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Malkin Steps Up at Crucial Time

by Michelle Crechiolo / Pittsburgh Penguins


Evgeni Malkin wasn’t happy with the amount of shots he got in the Pens’ 3-2 overtime loss to San Jose in Game 3 of the Stanley Cup Final on Saturday night. He registered just one all night, which didn’t come until halfway through the third period.

When talking to reporters after practice on Sunday afternoon, Malkin was adamant he needed to find a way to up his total.

“When you shoot you feel so much better because if you don’t shoot you don’t score,” he said. “I need to shoot more for sure. I need to find a way to shoot.”

Well, that wasn’t necessarily the situation in the Pens’ 3-1 win in Game 4 on Monday night. Malkin did score – the game-winner at that – but it was because he took his body to the net instead of the puck.

On Pittsburgh’s second power play of the night, Malkin planted himself at the side of the crease. The Sharks lost him in coverage, and Phil Kessel found him with a perfect pass that Malkin easily tipped into the back of the cage.

“I didn’t change my game a lot,” Malkin said. “I wanted to play with the puck a little bit more. My goal, Phil gave me the empty net. It’s not a great goal, but it’s just go to the net and stay close to the net and try to play around the net. When I have the puck, I try to shoot. It’s a simple game tonight for me.”

Head coach Mike Sullivan said they told Malkin he just had to take what the game gave him, and tonight, it was a wide-open net on somewhat of a broken play. But even though the sequence didn’t go exactly how they drew it up, he was still able to finish it.

“On our power play I stay on the boards and go to forecheck if (Sidney Crosby) loses (the faceoff),” Malkin explained. “After he won, we tried to switch, but I don’t know, we did not switch and it worked (laughs). Maybe next game we will play the same. Usually we switch after the faceoff. I don’t know why I stayed but it worked.”

During that same Sunday afternoon session with reporters, Malkin was vocal in his criticism of Pittsburgh's power play – saying all five guys on that first unit, including himself, played too casual and that they needed to be more aggressive.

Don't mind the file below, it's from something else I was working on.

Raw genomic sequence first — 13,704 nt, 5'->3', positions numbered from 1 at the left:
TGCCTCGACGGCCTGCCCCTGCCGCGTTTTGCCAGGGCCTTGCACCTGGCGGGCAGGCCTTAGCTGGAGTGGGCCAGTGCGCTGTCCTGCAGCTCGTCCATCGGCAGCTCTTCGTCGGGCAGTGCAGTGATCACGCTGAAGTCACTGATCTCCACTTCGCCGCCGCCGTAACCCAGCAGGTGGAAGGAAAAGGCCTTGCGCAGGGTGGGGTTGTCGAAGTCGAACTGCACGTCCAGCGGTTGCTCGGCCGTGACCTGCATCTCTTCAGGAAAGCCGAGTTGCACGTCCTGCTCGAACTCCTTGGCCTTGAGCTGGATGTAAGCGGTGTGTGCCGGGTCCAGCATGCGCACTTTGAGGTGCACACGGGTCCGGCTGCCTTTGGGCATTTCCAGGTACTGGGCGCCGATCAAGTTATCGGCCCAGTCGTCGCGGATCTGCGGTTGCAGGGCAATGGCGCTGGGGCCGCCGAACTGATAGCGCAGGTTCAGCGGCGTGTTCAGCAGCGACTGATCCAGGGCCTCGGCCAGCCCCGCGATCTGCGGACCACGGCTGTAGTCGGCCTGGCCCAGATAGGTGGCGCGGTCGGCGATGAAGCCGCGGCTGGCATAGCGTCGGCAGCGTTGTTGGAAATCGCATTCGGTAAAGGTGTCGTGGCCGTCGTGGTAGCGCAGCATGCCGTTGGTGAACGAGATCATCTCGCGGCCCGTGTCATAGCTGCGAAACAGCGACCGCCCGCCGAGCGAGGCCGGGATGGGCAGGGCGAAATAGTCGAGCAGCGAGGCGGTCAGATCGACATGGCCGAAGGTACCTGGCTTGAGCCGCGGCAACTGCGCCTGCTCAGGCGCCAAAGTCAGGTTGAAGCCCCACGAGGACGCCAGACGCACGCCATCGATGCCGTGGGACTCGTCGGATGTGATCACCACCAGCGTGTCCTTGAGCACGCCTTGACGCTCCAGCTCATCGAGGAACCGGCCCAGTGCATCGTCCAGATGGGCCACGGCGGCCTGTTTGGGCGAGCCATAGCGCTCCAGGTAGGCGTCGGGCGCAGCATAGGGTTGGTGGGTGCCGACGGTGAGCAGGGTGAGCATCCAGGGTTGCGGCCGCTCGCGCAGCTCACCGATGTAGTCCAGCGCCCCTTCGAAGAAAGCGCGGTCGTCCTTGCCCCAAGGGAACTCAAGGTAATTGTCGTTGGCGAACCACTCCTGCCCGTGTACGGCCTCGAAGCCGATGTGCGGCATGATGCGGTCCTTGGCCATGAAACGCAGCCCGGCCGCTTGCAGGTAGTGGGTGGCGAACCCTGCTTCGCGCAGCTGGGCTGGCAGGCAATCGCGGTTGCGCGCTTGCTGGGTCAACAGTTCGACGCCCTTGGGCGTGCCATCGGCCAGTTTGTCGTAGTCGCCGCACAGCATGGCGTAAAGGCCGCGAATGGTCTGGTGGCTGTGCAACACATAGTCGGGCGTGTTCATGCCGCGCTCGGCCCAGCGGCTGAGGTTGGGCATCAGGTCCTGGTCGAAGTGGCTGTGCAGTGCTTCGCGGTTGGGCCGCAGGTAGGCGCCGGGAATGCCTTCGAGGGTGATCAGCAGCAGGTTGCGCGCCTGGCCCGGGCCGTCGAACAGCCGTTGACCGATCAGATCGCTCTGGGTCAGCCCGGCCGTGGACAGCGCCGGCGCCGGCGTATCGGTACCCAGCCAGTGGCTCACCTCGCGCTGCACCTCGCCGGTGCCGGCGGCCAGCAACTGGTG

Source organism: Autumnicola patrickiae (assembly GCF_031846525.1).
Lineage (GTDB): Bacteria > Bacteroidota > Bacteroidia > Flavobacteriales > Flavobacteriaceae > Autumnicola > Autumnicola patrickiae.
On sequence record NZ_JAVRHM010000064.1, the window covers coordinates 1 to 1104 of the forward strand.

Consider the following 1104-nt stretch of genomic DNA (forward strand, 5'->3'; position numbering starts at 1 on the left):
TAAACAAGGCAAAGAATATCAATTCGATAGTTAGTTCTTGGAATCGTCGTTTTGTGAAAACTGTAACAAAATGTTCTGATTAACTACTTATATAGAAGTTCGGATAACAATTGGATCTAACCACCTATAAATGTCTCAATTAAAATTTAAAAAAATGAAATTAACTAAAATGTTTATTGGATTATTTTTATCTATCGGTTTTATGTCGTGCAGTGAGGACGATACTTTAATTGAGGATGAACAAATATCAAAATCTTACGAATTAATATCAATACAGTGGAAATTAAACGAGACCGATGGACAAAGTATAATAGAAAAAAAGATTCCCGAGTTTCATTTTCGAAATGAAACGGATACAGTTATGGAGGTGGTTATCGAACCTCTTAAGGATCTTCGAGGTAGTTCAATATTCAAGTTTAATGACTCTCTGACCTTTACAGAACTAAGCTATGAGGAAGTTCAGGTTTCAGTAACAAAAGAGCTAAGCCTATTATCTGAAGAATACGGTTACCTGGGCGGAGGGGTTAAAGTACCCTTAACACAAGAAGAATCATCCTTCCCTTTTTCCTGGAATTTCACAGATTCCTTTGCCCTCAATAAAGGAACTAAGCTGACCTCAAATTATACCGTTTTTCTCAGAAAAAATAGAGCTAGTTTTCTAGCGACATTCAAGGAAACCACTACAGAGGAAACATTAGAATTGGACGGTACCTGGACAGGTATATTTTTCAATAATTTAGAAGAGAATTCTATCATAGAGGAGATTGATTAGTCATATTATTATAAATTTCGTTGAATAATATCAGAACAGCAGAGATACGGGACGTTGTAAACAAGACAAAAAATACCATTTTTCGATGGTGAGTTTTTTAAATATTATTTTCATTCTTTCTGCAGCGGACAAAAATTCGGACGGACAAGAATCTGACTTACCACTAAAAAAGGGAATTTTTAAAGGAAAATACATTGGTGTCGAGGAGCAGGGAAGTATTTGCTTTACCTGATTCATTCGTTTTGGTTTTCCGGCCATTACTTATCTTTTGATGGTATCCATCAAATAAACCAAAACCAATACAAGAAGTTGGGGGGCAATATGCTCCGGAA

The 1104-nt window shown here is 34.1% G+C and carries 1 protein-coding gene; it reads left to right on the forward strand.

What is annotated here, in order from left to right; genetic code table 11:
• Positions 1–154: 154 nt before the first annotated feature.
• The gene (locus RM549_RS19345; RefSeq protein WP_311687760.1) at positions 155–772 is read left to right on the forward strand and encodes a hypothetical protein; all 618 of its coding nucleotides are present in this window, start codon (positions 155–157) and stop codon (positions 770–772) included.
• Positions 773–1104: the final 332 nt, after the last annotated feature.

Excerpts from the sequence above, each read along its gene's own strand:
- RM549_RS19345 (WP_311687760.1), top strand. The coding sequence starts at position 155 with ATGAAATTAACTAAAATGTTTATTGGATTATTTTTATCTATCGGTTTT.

“We played soft," Malkin said. "We didn’t shoot the puck. We had zero shots on the power play. We need aggressiveness from all five guys.”

Just as he's done all season, Malkin walked the walk after talking the talk – being the one to end the power play's drought with the Pens' first goal of the series on the man-advantage.

"It’s simple, if you want to win you need to use your power play," he said. "We didn’t score the first three games but it worked tonight. When you score it feels so much better. Just move the puck and Phil with a great pass to me."

Personally, Malkin has taken a lot of criticism for his lack of goal scoring in these playoffs, as the one tonight was his first in seven games and his fifth in the postseason. In comparison, he scored 14 when the Pens last won the Stanley Cup.

“Everyone says my game is not like 2009, but I like my game,” he said before the series began.

And so does the coaching staff. Over the last few days, Sullivan had been incredibly supportive of his star center, saying he knew Malkin was going to be fine. Even though Malkin hadn’t been producing at the level everyone’s used to, he was still having an impact on the game.

And to his credit, every time he was asked how he felt and whether his game was where he wanted it to be, Malkin always said he wanted better and knew he could be better. Tonight, he proved himself and his coaches right.

“I know he’s going to be a big part of the next few games here,” Sullivan said. “He’s an elite player. When he plays the game the right way, he’s a threat out there.”

And on Monday, he certainly was – finishing with a goal and an assist to help lead the Pens to within one win of the Stanley Cup.

“I thought he was really good,” Sullivan said. “Not just because he got on the scoresheet, obviously that’s great for him and it’s great for us. But I thought his overall game was really good. He played at both ends of the rink. And when he plays that way, he’s so hard to defend. It seems like the puck follows him around. I just thought he had one of his strongest games of the playoffs at an important time for us.”

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